I don’t have to. My yard grows anything like crazy. Clover, violets and creeping Jenny are trying to take over now. I hope the clover and violets win.

        • videoman says:

          Don’t reseed. Convert over to xeriscaping like we do in New Mexico.

      • Tegan says:

        Yeah, mowing the grass was always one of my least favourite things to do. Then again, I’m rather against most things that involve being outside if the temperature is above 85 degrees or so unless I’m at the beach.
        My fiance and I just live in an apartment now so no troubles there, but we are looking to buy a house next year. Perhaps I’ll feel differently when it’s my own lawn, I don’t know.

        • frodolives35 says:

          Nope its still hot dusty and sucks. Plus you feel worse for putting it off because you are decreasing the property value for you and your neighbors the Joneses.

    • MaytagRepairman is stealing socks while fixing your dryer. says:

      I guess nobody in your neck of the woods will have somebody coming through their front door and waking them up to tell them their grass is too long.

  5. Galium says:

    “That’s boosting costs for companies who rely on those products as well, including McDonald’s and Coca-Cola, among others”,
    who will in turn raise their prices above what they loss and pass it along to consumers. Finished that one for you. /s

  6. alternety says:

    I second the comment about corn alcohol. With the exception of that needed to support the indigenous rites of the Kentucky hills.

    It not only screws up food supplies, it screws internal combustion engines (ever wonder why you cant get your chainsaw and lawnmower to start and run like they used to?).

    They also use more non-renewable energy than is recovered from the “renewable” ethanol.

  7. HogwartsProfessor says:

    Grow hemp. Drought-tolerant, mold-resistant, doesn’t need too many pesticides, and renewable. And you can’t smoke the industrial stuff, and if you plant the recreational stuff next to it, it pollinates and messes it up. :)

    I wrote a little article about hemp clothing when I was freelancing, and while researching it, was thinking “Why the hell aren’t we doing this!? This stuff is great!”

    Disclaimer: I don’t smoke pot, smoking anything is bad for your lungs, also it tastes like shit. Stinks, too. Bleah. :P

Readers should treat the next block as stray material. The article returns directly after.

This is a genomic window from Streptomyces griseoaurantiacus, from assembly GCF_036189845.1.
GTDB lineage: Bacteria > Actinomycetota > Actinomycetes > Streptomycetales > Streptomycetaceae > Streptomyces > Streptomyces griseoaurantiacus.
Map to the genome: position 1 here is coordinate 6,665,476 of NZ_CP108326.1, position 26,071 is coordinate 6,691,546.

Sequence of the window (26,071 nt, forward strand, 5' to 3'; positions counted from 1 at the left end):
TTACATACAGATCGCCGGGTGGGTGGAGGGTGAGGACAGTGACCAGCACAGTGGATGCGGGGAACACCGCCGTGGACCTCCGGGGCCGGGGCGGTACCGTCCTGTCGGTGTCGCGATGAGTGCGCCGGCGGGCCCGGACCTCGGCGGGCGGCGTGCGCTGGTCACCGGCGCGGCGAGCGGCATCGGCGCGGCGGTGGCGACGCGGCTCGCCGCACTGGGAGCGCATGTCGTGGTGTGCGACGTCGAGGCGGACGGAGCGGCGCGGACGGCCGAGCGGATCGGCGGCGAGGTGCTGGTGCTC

8. Kuri says:

    So how many governors have decided prayer is the best solution, and how many people blame the president?

    • incident_man says:

      Hmm…….26 states………..Isn’t that exactly how many state Attorneys General challenged the Patient Protection and Affordable Care Act? Correlation?

      Nah, it couldn’t be that……or could it?


  9. Libertas1 says:

    Obviously since it’s completely due to man made global warming, it no longer qualifies as a “natural” disaster.


  10. dicobalt says:

    Yea they keep saying there is a drought here in Florida but that doesn’t explain why my lawn is growing so fast I have to cut it every week. Or why baby trees keep sprouting from seed pods. Say there is a drought all you want, I don’t see it anywhere down here. In some places the weeds grow 6 feet tall just a couple months after being mowed down by the county.

    • dicobalt says:

      PS. The farmers down here need to learn how to cultivate a crop. They plow down their crops into the ground without letting them grow long enough. I can grow a fruitful tomato plants in my yard for 6 months of the year. The farmers can’t grow their tomatoes as well because they won’t let them grow and take root, they just want to pump it full of fertilizer to get one crop and then plow it under. Tell the farmers to stop switching crop so much, let the damn plants take root, and use proper soil to help the truckloads of chemicals being sprayed on soil not intended for crops.

    • Dre' says:

      It’s because the aquifers are being drained & even with all the rain we’ve had recently, aren’t being replenished at a quick enough pace.

  11. NeverLetMeDown2 says:

    I assume the 2/3 of farmers not covered by the drought will be paying for these low-cost loans, since prices (and hence their profits) are higher, right?


  12. cactus jack says:

    Pretty sure WI has hit this list. The corn crop is screwwwwwwwwwed.

    • Danno23 says:

      Southern Illinois is being hit really hard right now. The crops in the lowlands by the rivers aren’t doing too badly, but anything up on higher ground is looking really, really bad. Some farmers are just cutting down the corn stalks for feed since it isn’t growing. From my front door I can see my neighbor’s corn and soybeans are just about dead, and the neighbor that does alfalfa hay has nothing in his field but brown, stunted grass. The hay situation really sucks since that is where we get the hay for the goats. Hopefully we have stockpiled enough from the spring, otherwise it is going to get really expensive.